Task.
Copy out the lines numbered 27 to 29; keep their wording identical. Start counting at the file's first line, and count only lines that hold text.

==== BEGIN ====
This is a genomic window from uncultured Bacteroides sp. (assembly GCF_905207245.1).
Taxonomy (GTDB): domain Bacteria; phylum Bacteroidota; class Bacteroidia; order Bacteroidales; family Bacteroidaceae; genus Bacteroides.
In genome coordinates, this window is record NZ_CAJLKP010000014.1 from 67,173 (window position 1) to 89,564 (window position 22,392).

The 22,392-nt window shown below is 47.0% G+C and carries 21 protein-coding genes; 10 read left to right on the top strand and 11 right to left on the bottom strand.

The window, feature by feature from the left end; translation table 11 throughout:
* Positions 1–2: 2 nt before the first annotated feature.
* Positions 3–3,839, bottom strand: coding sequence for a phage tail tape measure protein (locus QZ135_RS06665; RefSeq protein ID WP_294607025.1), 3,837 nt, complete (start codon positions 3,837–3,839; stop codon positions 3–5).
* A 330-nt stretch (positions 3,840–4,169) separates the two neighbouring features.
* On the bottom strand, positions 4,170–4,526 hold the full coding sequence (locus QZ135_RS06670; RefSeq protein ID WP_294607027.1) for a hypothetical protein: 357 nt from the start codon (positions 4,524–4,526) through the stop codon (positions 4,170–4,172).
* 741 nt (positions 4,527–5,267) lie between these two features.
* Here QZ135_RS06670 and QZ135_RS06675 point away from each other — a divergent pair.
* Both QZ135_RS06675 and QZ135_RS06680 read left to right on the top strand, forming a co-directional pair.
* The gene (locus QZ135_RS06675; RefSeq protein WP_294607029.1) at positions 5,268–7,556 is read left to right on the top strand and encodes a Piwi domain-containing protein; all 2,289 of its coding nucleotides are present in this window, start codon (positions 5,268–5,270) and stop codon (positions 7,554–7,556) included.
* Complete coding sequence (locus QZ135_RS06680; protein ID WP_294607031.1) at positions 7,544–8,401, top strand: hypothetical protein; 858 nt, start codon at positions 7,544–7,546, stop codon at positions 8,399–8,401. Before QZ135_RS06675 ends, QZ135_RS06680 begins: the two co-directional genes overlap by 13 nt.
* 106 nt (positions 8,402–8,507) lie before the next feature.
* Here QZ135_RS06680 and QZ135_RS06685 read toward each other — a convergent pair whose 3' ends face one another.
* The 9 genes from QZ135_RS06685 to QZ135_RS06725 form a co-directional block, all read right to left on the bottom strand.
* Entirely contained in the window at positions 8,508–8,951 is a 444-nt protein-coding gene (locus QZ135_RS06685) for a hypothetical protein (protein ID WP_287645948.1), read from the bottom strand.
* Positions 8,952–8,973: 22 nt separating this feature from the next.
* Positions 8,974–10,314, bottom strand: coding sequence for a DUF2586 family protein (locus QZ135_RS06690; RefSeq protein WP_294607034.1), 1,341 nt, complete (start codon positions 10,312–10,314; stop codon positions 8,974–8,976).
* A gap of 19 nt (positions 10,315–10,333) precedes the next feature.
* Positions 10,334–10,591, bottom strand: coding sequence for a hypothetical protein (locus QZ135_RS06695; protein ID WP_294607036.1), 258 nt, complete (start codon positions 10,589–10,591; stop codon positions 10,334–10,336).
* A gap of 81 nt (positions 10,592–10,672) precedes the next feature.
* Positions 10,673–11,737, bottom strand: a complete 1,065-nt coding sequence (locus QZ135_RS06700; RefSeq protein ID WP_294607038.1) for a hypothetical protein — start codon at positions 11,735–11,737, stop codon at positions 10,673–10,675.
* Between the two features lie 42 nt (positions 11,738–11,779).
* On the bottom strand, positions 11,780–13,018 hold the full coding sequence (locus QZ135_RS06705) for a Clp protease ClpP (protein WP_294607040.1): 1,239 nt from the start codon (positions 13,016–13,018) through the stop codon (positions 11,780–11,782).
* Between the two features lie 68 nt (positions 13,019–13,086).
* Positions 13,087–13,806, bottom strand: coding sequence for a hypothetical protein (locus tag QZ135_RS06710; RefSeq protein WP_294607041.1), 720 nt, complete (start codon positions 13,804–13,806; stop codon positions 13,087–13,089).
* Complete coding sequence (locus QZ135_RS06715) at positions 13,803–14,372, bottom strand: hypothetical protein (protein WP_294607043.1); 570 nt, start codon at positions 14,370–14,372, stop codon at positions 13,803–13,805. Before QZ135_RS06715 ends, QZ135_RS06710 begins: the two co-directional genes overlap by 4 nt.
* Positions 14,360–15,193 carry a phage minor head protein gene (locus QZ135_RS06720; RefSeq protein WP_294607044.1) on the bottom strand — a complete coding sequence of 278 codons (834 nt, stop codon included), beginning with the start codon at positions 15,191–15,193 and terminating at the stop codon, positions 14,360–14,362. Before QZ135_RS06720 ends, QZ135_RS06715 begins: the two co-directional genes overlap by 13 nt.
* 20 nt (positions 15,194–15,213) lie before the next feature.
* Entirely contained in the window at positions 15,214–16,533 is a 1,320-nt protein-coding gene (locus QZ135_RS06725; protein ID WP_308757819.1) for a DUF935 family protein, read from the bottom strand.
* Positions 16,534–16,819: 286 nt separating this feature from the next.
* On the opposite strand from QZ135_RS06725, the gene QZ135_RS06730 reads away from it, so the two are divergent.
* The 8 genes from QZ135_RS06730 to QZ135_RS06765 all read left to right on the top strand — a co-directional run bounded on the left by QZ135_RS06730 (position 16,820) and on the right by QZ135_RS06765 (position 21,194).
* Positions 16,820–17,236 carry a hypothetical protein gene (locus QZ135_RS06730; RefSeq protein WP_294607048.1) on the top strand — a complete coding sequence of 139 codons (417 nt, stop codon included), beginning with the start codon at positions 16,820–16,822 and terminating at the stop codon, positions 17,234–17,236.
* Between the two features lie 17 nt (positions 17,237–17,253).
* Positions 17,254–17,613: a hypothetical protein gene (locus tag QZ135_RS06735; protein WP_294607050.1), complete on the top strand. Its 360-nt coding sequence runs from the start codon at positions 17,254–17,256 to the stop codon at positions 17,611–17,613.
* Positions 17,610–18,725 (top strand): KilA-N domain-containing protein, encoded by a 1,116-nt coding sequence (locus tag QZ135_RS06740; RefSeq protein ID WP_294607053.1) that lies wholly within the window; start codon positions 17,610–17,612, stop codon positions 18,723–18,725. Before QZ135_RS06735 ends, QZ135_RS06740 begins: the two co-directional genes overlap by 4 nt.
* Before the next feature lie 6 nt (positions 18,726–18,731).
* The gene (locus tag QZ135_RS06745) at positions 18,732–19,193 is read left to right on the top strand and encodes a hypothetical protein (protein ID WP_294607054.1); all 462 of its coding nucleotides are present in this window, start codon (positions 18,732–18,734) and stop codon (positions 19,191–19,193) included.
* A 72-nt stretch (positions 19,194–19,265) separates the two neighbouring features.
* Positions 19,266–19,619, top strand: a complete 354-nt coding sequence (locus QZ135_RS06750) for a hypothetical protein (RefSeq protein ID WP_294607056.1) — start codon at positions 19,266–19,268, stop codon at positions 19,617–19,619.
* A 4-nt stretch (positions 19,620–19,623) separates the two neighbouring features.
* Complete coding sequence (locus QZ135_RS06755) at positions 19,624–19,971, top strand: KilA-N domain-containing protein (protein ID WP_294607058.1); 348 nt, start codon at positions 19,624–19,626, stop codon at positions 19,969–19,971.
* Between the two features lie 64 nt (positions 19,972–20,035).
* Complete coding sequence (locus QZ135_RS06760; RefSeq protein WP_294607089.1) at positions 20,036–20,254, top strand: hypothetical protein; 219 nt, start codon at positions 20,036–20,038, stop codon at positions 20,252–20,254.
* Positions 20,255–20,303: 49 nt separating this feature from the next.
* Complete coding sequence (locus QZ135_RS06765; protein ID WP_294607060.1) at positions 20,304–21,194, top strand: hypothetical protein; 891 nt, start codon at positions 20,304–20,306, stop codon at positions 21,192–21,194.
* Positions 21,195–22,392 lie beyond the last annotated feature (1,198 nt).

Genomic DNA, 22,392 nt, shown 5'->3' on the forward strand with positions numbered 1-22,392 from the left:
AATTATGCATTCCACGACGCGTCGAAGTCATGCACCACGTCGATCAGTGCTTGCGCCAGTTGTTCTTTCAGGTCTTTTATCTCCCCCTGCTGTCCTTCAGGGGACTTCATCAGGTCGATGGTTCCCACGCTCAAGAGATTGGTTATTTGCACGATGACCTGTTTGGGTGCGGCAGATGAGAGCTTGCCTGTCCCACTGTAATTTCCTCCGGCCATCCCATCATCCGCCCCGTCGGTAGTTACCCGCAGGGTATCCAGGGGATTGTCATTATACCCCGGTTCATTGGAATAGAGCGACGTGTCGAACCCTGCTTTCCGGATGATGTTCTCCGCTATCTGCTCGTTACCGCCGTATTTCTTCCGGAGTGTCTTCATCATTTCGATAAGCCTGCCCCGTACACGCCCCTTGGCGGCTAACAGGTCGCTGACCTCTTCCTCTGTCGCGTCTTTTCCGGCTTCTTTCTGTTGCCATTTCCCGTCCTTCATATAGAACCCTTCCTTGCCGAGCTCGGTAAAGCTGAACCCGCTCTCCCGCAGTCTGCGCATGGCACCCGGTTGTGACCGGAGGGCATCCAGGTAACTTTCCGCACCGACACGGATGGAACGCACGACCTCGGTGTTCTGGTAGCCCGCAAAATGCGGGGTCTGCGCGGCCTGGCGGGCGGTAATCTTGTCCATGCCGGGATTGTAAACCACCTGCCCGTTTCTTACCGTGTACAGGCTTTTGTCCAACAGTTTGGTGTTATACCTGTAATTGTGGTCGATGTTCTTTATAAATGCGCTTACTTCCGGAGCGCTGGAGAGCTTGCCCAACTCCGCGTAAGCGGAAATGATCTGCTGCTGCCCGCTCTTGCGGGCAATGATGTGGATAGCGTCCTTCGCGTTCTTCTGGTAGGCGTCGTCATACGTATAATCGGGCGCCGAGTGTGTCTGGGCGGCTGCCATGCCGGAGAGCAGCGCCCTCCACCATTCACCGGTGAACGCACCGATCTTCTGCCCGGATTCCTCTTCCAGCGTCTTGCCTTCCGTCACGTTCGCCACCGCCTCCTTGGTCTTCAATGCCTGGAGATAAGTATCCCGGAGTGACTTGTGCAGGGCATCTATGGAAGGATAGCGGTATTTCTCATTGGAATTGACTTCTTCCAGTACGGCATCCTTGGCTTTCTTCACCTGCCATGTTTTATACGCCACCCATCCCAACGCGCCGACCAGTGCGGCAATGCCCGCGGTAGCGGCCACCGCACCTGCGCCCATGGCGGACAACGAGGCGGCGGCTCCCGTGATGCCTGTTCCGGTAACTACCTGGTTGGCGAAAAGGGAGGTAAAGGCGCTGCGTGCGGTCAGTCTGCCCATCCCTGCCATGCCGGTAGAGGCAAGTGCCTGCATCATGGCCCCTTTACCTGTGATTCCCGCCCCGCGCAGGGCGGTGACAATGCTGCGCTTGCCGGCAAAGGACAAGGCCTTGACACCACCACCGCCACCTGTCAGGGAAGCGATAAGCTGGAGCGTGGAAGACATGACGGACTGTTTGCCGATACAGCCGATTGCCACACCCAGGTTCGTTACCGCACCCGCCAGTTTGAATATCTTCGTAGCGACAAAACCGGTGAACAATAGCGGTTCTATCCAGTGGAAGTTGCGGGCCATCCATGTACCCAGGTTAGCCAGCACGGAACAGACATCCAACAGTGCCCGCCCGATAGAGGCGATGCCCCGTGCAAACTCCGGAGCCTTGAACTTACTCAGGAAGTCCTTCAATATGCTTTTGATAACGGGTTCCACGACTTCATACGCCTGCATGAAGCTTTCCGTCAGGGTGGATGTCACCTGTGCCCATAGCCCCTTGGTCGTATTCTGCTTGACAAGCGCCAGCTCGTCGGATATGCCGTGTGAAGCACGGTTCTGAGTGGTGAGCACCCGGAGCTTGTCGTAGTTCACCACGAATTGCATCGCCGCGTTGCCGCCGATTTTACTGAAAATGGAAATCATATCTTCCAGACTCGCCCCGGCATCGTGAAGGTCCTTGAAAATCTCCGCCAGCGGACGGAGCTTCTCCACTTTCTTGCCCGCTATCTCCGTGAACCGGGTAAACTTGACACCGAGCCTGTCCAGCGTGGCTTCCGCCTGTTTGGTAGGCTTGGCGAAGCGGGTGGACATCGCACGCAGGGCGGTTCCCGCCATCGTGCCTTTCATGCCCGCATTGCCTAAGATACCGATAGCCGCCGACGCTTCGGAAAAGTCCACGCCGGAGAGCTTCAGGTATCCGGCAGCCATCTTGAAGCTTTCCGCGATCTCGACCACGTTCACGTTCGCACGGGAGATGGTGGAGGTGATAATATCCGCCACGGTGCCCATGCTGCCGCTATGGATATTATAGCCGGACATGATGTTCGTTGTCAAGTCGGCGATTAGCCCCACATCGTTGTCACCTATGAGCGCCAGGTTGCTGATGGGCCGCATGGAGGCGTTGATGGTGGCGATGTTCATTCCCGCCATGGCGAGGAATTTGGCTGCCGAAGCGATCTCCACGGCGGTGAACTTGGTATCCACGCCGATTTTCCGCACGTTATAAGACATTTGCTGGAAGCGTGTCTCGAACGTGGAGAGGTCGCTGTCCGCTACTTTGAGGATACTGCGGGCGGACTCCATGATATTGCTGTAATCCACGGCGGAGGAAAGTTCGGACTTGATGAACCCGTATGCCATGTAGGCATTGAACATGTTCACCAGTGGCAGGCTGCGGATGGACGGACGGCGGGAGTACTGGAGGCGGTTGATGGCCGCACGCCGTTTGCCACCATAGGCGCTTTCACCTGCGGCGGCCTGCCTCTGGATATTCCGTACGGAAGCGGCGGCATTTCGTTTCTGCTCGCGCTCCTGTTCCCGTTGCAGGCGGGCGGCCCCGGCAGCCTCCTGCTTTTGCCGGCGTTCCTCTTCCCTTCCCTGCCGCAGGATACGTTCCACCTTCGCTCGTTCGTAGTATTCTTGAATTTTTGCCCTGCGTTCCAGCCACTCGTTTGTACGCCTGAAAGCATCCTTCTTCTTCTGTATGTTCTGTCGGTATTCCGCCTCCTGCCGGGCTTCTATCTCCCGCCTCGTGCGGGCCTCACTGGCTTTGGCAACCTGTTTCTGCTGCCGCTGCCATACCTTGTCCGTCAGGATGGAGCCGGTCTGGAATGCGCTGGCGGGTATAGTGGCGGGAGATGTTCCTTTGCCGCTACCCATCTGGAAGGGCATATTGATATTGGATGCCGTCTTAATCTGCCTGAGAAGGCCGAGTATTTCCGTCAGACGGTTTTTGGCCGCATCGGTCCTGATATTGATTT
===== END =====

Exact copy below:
* Between the two features lie 68 nt (positions 13,019–13,086).
* Positions 13,087–13,806, bottom strand: coding sequence for a hypothetical protein (locus tag QZ135_RS06710; RefSeq protein WP_294607041.1), 720 nt, complete (start codon positions 13,804–13,806; stop codon positions 13,087–13,089).
* Complete coding sequence (locus QZ135_RS06715) at positions 13,803–14,372, bottom strand: hypothetical protein (protein WP_294607043.1); 570 nt, start codon at positions 14,370–14,372, stop codon at positions 13,803–13,805. Before QZ135_RS06715 ends, QZ135_RS06710 begins: the two co-directional genes overlap by 4 nt.